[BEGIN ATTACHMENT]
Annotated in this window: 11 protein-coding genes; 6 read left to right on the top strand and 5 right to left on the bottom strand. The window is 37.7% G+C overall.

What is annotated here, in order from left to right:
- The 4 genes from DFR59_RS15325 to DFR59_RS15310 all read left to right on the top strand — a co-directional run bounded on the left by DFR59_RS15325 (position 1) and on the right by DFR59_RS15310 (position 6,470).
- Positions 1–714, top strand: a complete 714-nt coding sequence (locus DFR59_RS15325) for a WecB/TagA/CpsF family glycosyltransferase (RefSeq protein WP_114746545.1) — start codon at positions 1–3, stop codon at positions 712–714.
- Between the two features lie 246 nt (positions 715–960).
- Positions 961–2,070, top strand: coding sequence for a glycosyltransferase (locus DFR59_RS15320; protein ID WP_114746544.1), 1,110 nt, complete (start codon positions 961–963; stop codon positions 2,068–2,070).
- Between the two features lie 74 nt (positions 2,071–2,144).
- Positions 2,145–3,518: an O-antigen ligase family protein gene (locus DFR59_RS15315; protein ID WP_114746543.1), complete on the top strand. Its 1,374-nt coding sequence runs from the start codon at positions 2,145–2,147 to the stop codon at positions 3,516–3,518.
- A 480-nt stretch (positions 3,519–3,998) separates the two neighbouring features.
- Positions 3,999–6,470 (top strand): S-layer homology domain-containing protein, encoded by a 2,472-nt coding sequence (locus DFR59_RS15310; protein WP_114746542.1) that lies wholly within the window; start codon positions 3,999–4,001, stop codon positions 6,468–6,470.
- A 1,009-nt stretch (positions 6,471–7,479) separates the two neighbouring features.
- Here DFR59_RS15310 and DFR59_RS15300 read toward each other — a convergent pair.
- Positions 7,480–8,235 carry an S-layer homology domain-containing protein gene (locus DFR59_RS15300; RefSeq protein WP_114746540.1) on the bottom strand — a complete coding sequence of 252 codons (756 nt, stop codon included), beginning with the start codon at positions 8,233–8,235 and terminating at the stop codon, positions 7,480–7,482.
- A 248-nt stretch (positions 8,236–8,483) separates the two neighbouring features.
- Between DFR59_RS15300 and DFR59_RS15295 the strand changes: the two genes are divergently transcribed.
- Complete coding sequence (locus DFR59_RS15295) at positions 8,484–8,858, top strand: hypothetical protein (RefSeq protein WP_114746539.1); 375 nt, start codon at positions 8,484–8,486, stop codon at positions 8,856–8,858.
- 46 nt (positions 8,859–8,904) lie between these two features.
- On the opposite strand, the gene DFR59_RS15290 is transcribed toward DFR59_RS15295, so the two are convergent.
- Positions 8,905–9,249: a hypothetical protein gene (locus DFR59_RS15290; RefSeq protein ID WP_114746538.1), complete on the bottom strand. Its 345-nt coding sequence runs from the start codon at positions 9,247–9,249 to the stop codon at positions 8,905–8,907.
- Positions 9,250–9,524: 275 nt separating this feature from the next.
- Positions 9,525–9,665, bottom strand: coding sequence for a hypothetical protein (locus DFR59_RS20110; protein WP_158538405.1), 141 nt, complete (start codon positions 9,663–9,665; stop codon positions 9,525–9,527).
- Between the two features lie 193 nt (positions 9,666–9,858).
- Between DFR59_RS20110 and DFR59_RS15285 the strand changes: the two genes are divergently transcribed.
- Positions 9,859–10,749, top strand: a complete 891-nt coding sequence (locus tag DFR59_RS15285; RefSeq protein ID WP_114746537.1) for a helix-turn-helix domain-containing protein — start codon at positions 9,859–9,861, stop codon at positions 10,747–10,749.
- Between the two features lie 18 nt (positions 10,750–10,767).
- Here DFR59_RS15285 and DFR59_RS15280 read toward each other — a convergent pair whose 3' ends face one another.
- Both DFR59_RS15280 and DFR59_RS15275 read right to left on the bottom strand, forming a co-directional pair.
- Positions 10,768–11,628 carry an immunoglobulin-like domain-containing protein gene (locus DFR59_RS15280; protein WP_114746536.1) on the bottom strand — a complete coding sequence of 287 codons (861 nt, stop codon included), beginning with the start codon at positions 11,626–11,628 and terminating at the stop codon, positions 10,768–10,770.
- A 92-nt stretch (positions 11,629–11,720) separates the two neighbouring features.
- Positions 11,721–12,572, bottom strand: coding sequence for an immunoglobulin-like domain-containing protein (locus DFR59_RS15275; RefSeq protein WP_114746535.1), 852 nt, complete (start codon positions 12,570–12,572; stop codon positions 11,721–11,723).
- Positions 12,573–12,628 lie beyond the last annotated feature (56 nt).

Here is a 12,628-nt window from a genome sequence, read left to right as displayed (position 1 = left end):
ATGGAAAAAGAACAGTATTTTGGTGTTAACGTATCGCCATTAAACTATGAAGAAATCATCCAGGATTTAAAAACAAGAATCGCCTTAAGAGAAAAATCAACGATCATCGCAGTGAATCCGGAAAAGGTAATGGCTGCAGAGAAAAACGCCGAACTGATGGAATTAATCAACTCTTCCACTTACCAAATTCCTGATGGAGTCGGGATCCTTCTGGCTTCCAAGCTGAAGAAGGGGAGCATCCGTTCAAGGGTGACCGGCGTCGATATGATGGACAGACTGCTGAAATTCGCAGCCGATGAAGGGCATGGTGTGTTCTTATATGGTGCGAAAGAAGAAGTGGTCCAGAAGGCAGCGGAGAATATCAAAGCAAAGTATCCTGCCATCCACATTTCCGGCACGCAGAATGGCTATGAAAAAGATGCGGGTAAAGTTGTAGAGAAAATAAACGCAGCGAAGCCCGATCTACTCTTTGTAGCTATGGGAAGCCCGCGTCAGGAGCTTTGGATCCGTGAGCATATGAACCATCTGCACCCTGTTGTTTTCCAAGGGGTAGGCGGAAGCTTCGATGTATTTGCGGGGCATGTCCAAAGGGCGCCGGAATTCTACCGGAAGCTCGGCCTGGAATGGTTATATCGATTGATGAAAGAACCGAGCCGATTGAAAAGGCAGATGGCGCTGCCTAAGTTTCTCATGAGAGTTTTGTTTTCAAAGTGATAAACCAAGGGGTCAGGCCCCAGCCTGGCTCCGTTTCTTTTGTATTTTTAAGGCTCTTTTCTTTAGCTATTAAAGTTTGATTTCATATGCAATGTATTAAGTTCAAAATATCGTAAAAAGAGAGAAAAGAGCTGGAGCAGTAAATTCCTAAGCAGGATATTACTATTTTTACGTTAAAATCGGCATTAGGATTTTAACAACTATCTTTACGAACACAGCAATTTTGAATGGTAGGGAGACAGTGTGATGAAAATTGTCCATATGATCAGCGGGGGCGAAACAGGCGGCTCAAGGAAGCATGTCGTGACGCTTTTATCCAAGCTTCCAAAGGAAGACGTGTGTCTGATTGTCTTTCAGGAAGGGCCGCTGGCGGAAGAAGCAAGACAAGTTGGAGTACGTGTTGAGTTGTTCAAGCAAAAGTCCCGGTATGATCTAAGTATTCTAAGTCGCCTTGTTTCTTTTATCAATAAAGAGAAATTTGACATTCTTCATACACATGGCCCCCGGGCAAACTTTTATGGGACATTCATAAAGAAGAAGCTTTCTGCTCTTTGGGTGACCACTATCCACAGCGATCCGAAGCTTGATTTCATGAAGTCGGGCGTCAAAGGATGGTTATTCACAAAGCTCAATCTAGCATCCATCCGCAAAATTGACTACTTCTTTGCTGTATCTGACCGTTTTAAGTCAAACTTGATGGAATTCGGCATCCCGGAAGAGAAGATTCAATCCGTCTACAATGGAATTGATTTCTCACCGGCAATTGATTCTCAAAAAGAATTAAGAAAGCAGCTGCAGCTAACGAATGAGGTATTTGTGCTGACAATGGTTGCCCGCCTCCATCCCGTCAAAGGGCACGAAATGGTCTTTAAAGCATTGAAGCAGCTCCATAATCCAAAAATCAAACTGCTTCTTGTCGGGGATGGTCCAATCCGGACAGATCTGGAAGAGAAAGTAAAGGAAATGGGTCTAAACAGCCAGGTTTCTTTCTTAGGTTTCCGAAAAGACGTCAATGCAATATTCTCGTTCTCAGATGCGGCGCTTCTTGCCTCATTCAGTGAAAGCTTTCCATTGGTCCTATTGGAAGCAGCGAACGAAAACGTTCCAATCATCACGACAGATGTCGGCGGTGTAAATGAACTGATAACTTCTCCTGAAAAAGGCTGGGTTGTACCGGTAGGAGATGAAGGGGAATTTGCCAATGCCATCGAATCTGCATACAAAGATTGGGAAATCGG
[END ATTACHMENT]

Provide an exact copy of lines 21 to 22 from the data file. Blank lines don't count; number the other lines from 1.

- Positions 9,525–9,665, bottom strand: coding sequence for a hypothetical protein (locus DFR59_RS20110; protein WP_158538405.1), 141 nt, complete (start codon positions 9,663–9,665; stop codon positions 9,525–9,527).
- Between the two features lie 193 nt (positions 9,666–9,858).